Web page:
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ort Nelson that the Constellation was anchored when the battle of Craney Island was fought. The Constellation was anchored off that island while the men were engaged in throwing up that fortification, but when it was complete, she hauled up and anchored in the stream as above stated. At that time a large number of troops were collected at this point, and Fort Norfolk was garrisoned under Gen. Robert B. Taylor, who was succeeded by Gen. Porter.--Troops continued to occupy this garrison until 1815, when peace was declared, and the soldiers allowed to return to their homes. Since that time to this, now forty-odd years, there has been no garrison at Fort Norfolk. The fortification is so constructed, the bastion and circle so complete, that it not only commands the channel of the river, but sweeps the whole country around in every direction. There are no casemates or embrasures in it, but all guns have to be mounted on the parapet and fired over the ramparts. Fort Norfolk is about
with interest. And here comes in our joke. When the Star of the West turned tail, and it became evident that she would approach no closer, the young fellows under orders became clamorous and eager for "a shot any how." "Well," says the Major, (Ripley,) jumping upon the parapet, "fire away, boys, but you'll all be in — in five minutes." The boys did fire; but the Major's prediction was not fulfilled. Major Ripley was twice brevetted for gallantry during the Mexican war. Condition of ForMajor Ripley was twice brevetted for gallantry during the Mexican war. Condition of Fort Sumter. Sergeant Geo. McFadden, formerly a soldier in the United States Army, and who was one of the laborers recently sent away from Fort Sumter, gives an account of the condition of that fort very different from what generally obtains. The account is furnished to the New York Post: "Fort Moultrie was in a much better condition for defence than Fort Sumter; nearly all the guns were mounted, and everything was in apple-pie order, and the men in good condition; three days before we r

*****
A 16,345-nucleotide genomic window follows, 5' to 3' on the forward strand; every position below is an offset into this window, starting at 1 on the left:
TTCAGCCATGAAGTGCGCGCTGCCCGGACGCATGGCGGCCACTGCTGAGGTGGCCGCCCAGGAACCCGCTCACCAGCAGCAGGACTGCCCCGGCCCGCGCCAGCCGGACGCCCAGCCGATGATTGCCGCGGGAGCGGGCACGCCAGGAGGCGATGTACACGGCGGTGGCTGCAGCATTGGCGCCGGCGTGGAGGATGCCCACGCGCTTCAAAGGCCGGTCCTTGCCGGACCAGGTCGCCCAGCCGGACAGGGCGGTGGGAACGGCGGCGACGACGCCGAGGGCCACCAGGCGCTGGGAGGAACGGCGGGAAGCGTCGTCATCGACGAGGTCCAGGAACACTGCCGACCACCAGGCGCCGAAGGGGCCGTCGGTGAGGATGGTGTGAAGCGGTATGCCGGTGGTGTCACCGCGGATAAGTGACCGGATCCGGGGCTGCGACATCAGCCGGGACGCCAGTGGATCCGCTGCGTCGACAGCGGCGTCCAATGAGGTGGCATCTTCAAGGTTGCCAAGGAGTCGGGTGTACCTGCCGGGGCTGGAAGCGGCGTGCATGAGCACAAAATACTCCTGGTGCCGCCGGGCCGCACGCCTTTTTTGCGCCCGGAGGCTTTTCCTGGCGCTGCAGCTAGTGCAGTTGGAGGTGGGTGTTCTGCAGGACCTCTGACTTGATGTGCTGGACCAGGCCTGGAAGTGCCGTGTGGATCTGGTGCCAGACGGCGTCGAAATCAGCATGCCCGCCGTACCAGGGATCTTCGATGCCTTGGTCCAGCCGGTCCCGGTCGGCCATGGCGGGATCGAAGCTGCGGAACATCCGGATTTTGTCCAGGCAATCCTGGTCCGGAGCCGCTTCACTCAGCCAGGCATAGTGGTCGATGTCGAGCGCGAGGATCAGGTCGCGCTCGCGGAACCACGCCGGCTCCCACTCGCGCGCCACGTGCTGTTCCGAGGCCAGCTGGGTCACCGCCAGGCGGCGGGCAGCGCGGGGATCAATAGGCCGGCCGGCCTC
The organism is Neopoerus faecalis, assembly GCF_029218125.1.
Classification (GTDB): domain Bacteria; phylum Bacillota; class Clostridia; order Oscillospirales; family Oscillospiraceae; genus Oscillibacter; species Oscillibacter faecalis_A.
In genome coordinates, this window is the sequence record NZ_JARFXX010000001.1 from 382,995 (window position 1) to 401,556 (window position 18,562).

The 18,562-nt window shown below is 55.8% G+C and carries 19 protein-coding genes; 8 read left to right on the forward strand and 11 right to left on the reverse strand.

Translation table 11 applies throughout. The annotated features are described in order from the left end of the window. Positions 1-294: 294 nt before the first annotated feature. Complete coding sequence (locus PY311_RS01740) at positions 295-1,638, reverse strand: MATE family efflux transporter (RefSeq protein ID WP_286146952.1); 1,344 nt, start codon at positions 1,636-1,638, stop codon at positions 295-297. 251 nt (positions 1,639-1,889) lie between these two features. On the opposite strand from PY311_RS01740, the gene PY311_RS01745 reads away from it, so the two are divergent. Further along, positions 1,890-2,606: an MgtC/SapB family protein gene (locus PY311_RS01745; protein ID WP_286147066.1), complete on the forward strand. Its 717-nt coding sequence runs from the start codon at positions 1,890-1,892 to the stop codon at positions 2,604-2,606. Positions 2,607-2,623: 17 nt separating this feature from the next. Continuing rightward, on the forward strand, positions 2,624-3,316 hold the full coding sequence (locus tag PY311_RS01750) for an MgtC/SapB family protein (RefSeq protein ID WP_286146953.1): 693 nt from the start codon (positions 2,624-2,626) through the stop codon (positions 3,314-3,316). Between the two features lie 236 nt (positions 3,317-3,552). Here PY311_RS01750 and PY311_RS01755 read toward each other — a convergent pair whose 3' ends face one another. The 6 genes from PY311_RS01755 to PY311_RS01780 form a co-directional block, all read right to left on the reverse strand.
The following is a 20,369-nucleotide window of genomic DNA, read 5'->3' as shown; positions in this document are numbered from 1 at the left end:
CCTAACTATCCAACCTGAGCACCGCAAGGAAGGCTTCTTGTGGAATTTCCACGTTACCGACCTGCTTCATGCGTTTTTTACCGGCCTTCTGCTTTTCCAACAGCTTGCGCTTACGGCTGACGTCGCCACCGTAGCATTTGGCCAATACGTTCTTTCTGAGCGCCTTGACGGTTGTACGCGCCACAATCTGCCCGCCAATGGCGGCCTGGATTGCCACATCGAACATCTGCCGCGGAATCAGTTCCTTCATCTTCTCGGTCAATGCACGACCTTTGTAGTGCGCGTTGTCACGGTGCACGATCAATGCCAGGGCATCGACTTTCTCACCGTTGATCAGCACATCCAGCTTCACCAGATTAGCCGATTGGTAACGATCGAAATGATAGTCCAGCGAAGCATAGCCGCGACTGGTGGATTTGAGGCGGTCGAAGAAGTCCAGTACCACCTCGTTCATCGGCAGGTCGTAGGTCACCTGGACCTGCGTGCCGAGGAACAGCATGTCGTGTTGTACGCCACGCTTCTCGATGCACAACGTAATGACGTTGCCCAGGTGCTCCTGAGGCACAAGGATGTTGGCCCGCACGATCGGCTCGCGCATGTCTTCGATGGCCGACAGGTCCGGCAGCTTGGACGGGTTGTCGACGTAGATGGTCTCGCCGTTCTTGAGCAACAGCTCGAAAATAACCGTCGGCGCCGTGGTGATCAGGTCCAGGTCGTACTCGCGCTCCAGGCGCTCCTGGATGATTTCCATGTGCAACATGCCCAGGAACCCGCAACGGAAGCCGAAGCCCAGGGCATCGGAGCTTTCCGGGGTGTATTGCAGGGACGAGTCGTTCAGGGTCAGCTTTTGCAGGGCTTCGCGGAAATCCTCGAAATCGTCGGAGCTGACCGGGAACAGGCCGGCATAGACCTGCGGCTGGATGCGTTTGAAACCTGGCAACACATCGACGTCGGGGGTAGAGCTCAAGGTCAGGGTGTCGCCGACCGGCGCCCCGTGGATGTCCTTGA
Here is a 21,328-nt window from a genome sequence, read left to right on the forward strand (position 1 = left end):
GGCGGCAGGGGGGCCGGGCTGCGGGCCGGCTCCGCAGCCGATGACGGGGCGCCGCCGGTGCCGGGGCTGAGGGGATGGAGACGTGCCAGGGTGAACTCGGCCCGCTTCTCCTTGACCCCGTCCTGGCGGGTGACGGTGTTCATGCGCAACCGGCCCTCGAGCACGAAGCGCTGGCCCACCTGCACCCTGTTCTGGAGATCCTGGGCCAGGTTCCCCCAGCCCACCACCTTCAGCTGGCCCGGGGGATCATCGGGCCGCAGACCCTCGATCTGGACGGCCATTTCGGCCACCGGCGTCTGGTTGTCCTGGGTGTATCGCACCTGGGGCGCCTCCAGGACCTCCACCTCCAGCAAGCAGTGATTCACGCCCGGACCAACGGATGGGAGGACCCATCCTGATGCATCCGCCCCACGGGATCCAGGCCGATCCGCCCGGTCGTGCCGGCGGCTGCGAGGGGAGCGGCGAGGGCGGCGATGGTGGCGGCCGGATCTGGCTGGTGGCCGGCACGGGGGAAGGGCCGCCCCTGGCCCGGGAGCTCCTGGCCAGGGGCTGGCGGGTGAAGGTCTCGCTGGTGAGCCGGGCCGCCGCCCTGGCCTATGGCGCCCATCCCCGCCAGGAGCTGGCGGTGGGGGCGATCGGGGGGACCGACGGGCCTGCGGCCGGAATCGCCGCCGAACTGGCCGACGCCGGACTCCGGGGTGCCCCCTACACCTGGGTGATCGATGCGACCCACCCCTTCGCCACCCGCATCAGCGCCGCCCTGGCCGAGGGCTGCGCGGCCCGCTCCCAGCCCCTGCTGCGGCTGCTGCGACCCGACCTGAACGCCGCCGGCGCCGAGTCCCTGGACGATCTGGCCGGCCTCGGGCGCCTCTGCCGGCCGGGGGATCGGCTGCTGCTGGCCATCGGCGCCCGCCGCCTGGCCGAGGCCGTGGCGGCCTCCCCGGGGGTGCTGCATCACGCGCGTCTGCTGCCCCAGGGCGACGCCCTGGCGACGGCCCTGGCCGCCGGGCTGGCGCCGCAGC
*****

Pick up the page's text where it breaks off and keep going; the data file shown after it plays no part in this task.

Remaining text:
Springfield, January 16. --The Democratic State Convention met at the State-House this morning. Ninety-three out of the hundred and two counties were represented. Resolutions were adopted by an almost unanimous vote, declaring that it is the prompting of patriotism and dictate of wisdom to make an earnest effort to save the Union by conciliation and concession; therefore, we are willing to accept the amendments to the Con- stitution proposed in the United States Senate by Senator Douglas and Senator Crittenden, and the border State proposition, or any other whereby harmony may be restored between the people of the different sections of the country. Therefore, we earnestly entreat the Federal Government and the seceding States to withhold the arm of military power, and on no pretext whatever bring the nation to the horrors of a civil war, until the people can take such action as the troubles demand. We recognize and declare it to be the duty of the Federal Gove
Winfield Scott (search for this): article 1